Both influential and deeply mysterious, "The Book of the Dead" ("Shisha no Sho," 1943) is the most famous work of fiction by Shinobu Orikuchi (1887-1953), a pioneer of folklore studies in Japan and renowned poet. Orikuchi was fascinated with the origins of Japanese religion and the connections between spirit possession and the role of an emperor as a mediator between the gods and the Japanese people.

The Book of the Dead, by Shinobu Orikuchi, Translated by Jeffrey Angles.
352 pages


Inspired by the Egyptian myths of Osiris and Isis, "The Book of the Dead" is a short but complex web of interconnected narratives set in eighth-century Japan. The literary equivalent of a shining mandala, it transcends modern concepts of the novel and attempts to capture the mood and religious mindsets of the early Japanese nation.

The dense literary work is here accompanied by an erudite introduction by the translator, Jeffrey Angles, and some lengthy essays by Reiji Ando — Japan's leading Orikuchi expert — which discuss a wide variety of influences on Orikuchi, from lingering affection for deceased male loves to a fascination with Nestorian Christianity, and Orikuchi's involvement with the dizzyingly pluralistic New Buddhist movement of the early 20th century.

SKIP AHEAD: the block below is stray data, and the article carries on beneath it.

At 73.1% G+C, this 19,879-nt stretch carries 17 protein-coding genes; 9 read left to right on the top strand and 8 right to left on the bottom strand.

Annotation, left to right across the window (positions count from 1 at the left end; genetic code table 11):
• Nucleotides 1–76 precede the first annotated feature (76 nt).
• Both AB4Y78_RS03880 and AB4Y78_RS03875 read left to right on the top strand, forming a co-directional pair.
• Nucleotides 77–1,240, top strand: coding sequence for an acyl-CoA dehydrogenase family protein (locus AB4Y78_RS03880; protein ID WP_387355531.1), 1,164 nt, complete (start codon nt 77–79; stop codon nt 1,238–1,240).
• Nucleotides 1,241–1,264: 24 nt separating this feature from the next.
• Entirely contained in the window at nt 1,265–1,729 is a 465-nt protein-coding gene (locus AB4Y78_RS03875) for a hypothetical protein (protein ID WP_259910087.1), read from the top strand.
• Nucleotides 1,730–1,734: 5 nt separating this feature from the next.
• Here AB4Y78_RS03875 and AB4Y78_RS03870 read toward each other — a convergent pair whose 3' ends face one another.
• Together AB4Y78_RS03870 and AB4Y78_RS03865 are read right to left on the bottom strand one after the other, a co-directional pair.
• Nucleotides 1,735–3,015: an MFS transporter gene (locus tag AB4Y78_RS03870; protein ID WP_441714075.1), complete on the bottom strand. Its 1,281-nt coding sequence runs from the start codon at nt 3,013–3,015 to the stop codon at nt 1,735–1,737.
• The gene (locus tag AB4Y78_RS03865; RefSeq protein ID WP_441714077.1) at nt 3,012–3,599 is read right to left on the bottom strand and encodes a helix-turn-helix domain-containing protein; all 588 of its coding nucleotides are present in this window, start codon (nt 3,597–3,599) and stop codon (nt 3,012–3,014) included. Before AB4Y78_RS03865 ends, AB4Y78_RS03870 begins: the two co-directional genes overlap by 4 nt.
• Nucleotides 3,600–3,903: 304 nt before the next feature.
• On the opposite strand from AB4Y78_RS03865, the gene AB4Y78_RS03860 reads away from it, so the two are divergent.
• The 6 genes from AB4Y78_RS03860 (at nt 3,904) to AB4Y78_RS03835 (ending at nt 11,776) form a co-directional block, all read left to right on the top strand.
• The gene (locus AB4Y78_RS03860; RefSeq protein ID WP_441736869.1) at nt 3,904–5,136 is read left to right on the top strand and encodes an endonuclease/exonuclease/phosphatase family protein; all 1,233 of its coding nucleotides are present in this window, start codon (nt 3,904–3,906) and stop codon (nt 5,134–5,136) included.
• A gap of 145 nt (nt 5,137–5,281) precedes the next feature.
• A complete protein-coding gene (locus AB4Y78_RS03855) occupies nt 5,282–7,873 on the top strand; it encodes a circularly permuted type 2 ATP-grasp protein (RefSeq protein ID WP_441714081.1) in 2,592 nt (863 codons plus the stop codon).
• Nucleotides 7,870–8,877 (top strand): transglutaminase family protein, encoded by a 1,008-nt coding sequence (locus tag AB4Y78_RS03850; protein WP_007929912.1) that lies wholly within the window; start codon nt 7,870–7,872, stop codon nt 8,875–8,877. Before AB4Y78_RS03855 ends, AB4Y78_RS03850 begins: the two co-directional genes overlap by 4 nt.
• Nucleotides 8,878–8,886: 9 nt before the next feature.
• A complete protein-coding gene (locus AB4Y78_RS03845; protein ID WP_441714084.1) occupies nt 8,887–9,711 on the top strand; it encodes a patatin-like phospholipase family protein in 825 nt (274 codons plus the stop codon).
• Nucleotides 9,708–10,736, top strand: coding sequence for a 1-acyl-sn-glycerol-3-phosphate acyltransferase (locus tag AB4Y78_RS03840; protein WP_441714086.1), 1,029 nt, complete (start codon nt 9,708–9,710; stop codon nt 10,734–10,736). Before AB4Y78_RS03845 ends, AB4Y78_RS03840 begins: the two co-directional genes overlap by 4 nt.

This is a difficult text to translate with artistic flare: Angles has produced a scrupulously researched book of academic rigor that is challenging for the general reader but stimulating for those who give it dedicated contemplation.